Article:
Grouchy CIA assassin Joe Gall is our narrator, and the novel opens with his arrival on the Caribbean island nation of Antigua, which Gall hilariously describes as a “sunbaked poorhouse.” He’s a politically-incorrect curmudgeon and no fan of the Caribbean islands or their native people. He’s also rather hilarious in his narration leaving me surprised at the quality of Philips' prose. He really was a delightful writer.
The mission involves a group of black rebels planning to seize all transportation and communication facilities throughout the Caribbean islands. This includes cruise ships, freighters and private yachts as well as radar and weather stations. The only nations exempt from this plan are, of course, Haiti and Cuba. The Black Militant mastermind behind this planned regional disruption of the public order is employed as the purser on a cruise ship, and Gall needs to be on-board to stop the scheme.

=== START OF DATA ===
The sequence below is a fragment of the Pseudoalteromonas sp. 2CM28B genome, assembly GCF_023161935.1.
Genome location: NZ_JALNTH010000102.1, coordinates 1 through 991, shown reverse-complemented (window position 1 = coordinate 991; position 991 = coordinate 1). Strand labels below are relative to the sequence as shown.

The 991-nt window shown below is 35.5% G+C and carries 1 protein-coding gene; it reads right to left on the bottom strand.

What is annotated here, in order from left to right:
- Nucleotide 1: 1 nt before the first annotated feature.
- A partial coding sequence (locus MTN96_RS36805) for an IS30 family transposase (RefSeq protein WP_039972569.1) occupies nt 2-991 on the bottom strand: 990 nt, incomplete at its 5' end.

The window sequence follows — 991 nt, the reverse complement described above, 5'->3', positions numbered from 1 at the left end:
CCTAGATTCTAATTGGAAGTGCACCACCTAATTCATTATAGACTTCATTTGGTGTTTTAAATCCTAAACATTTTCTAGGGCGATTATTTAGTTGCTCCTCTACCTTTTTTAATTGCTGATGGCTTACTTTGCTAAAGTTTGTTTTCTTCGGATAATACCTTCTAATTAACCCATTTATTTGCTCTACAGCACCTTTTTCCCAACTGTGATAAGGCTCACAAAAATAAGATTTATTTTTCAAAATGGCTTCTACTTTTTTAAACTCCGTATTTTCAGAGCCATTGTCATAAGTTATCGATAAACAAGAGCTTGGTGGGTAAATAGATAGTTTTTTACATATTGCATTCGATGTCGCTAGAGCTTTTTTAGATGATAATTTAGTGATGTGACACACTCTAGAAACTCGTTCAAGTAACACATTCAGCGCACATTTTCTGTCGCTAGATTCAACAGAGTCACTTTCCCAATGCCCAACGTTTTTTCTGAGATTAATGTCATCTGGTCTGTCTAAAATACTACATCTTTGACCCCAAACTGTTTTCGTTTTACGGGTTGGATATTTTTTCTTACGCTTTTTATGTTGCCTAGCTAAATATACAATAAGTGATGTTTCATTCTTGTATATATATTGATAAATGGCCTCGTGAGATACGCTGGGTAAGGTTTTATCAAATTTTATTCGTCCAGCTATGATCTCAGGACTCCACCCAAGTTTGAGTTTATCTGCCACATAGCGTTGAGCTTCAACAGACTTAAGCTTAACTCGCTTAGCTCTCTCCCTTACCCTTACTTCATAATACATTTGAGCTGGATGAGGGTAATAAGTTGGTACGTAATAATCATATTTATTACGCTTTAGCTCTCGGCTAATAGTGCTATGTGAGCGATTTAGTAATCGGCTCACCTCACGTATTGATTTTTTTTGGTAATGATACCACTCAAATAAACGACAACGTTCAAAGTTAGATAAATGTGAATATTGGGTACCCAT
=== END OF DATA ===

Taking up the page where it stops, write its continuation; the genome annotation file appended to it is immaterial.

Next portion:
The plot is interesting and easy to follow as the story bounces from the Caribbean island of Antigua to Dominica to St. Lucia. However, halfway through the paperwork, a nemesis from the previous installment, The Trembling Earth Contract (1969) — in which Gall famously goes undercover as a black man by dying his skin — returns to continue the fight. The author does a nice job of getting the reader up-to-speed, but in a perfect world, one would read them in order (I didn’t).
The Joe Gall series has a reputation among Men’s Adventure Paperback connoisseurs as having plotting problems. The stories either make no sense or go off the rails midway through the novel. This one was pretty straightforward. The action scenes were solid. The social commentary involving the black power movement of the era wouldn’t fly in today’s world, but that’s part of the fun of reading paperbacks from 53 years ago. Overall, The Fer-De-Lance Contract was fun adventure novel and an easy recommendation.